What you need to know about the CLASS Act

On March 23, 2010, President Obama signed the Patient Protection and Affordable Care Act, which includes the Community Living Assistance Services and Supports Act, or CLASS Act, whose intent is to provide a taxpayer-funded benefit for working Americans for long-term care needs – rendered, it’s hoped, in a home or community environment.Long-term care insurance is not to be confused with disability insurance, the sole purpose of which is to replace earned income. Many people have a lot to say about the CLASS Act including analysis of its financial viability and other points worthy of deeper review, and I will touch upon some of them.The CLASS Act itself is a work in progress, and that is reflected in the answers to many questions posed by many parties as simply, “We don’t know yet.”Furthermore, much information related to CLASS is subject to interpretation because the authors and designers of the act have not made clear exactly what the program will look like. This includes interpretation by attorneys, underwriters, actuaries, regulators, associations such as AARP, insurance brokers and insurance companies.The intent of the CLASS Act is admirable. It is designed to help people with functional limitations to stay at home vs. moving to a facility, to build a supportive infrastructure, to reverse the bias towards institutional services, to reduce the stress on family members as caregivers, and to encourage people to start insuring at younger ages.Let’s look at the CLASS Act by breaking it into several general areas (note that all of the information presented here can change at any time, as we are dealing with what I can only describe as projections):Eligible individuals are those who receive wages or income that are subject to Social Security tax, are 18 or older, are actively at work, are not confined to a penal institution or correctional facility, are not a patient in a hospital or nursing facility, or residing in an institution for “mental disease” and receiving Medicaid. If you are self-employed, you must be paying self-employment taxes.Benefits are not subject to any medical underwriting. This type of enrollment is called “guaranteed issue.”Ironically, among those not eligible are retired people or those not working due to a disability, and family members who are eligible to enroll in private-sector, long-term care insurance are not eligible to enroll under an employer-sponsored CLASS plan.Cost of participationAs for cost, “final” premiums have not been determined. Projections range from $150 to $240 per month per person. Students and low-income participants will likely pay $5 a month.Premiums must be paid by participants for a minimum of five years before becoming eligible for any benefits, and they must be working and earning wages for three of those five years. This is often referred to as the vesting period.Once the program experiences participation, benefits will not become payable due to the vesting requirement until at least 2018.Premiums will be “level,” unless the Department of Health and Human Services deems the premiums paid are insufficient. “Level” means that the intent is not to raise premiums, although as it stands now, rates can be increased annually. There will be no increases for people who are over age 65, are unemployed and have paid premiums for 20 years.If you terminate your coverage for 90 days or more, your cost is then recalculated, and a penalty will be charged to those who re-enroll if they lapse coverage for five years or more.The cost of participation will be age-based. Premiums will be paid with after-tax dollars and benefits will be tax-free because of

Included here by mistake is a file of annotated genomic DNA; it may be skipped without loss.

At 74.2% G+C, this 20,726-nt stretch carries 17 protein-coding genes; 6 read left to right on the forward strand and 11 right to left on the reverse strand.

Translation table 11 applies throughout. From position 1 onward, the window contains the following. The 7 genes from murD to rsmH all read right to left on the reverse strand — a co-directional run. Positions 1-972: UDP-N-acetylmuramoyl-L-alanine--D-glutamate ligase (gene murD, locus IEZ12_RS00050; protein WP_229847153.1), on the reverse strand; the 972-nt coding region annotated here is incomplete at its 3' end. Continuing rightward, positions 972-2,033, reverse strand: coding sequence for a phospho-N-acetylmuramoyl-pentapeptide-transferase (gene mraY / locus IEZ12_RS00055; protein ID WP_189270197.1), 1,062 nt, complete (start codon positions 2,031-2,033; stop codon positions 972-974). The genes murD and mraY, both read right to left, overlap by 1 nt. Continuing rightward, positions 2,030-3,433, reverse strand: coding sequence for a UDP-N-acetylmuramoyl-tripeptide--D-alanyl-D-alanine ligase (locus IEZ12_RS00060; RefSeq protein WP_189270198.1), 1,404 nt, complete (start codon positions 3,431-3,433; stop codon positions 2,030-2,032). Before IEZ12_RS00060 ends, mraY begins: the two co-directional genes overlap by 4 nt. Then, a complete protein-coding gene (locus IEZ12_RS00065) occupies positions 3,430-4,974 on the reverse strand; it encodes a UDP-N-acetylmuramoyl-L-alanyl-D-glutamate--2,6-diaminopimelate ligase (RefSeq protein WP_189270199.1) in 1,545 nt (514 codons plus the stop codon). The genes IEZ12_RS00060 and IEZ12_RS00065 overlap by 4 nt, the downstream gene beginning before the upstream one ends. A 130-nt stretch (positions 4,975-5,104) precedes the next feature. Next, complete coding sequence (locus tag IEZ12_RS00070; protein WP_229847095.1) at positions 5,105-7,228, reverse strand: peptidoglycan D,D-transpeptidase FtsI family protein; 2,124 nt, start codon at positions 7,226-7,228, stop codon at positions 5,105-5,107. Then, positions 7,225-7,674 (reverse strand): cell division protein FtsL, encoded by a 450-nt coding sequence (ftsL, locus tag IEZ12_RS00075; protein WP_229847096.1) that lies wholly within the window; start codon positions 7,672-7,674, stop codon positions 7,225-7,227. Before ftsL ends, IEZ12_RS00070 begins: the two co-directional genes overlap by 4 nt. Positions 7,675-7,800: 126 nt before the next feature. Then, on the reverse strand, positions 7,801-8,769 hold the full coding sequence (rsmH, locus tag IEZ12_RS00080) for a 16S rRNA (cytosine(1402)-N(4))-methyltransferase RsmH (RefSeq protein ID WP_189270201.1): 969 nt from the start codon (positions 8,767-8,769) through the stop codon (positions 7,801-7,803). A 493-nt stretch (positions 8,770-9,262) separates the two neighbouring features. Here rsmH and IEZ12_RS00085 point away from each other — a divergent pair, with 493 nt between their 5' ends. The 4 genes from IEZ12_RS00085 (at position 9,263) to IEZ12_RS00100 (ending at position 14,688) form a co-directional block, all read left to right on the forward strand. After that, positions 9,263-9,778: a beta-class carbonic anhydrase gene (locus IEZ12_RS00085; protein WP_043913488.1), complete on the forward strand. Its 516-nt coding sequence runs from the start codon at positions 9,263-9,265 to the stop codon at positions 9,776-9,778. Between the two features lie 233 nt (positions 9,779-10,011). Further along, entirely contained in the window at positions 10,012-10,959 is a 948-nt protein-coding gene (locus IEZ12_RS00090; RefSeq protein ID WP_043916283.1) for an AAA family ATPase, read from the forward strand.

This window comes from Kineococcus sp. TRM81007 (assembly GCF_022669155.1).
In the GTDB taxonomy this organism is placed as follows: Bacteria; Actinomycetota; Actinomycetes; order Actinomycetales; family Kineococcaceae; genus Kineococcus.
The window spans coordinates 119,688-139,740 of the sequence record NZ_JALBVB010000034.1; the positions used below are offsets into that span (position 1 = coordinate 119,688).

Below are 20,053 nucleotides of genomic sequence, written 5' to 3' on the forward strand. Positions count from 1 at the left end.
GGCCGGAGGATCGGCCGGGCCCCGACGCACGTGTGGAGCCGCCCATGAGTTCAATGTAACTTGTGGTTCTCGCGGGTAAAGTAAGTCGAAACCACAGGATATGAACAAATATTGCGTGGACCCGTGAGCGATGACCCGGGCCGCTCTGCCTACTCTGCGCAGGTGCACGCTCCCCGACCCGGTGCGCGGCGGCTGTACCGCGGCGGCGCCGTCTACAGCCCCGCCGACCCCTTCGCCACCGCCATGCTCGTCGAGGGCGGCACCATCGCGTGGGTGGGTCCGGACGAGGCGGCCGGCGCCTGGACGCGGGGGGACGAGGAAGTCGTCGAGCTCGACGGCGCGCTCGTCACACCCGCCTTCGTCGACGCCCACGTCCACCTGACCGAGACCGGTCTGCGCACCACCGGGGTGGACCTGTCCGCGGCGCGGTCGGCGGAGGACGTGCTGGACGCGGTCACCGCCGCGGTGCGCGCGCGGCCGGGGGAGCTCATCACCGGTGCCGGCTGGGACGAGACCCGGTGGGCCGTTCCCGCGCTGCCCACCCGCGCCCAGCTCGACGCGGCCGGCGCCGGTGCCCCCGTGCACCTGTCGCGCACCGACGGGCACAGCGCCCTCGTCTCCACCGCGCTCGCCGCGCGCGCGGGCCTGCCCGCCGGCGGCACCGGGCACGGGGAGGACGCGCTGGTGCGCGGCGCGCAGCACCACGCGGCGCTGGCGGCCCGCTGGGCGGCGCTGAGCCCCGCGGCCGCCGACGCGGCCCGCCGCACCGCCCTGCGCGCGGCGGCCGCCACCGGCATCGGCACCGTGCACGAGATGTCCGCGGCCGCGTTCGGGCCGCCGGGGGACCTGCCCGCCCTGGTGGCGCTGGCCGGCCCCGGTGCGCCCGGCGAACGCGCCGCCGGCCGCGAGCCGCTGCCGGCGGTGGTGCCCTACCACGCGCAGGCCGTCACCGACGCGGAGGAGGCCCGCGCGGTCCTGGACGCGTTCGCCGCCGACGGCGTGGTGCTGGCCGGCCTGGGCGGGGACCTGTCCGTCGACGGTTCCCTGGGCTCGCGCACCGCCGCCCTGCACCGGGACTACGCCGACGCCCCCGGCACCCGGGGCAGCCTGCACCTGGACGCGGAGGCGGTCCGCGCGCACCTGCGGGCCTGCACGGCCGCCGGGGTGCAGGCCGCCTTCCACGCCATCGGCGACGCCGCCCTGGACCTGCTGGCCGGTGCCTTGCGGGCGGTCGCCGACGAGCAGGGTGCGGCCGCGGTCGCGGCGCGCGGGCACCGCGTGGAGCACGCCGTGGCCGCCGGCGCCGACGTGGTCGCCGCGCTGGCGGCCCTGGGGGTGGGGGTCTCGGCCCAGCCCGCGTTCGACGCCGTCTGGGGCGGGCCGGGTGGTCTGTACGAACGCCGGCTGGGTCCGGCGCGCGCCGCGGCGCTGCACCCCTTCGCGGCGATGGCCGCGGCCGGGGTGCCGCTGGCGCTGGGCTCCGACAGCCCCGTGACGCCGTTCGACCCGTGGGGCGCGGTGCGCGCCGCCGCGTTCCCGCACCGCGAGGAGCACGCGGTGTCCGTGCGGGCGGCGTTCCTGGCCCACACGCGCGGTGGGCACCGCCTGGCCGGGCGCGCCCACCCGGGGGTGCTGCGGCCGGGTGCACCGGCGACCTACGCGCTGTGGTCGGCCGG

this.Hans Hug, owner of Exeter-based LTC Insurance Group, an agency specializing in long-term care insurance, can be reached at 888-758-8949 or hhug@apache1.net This article is the first of two parts.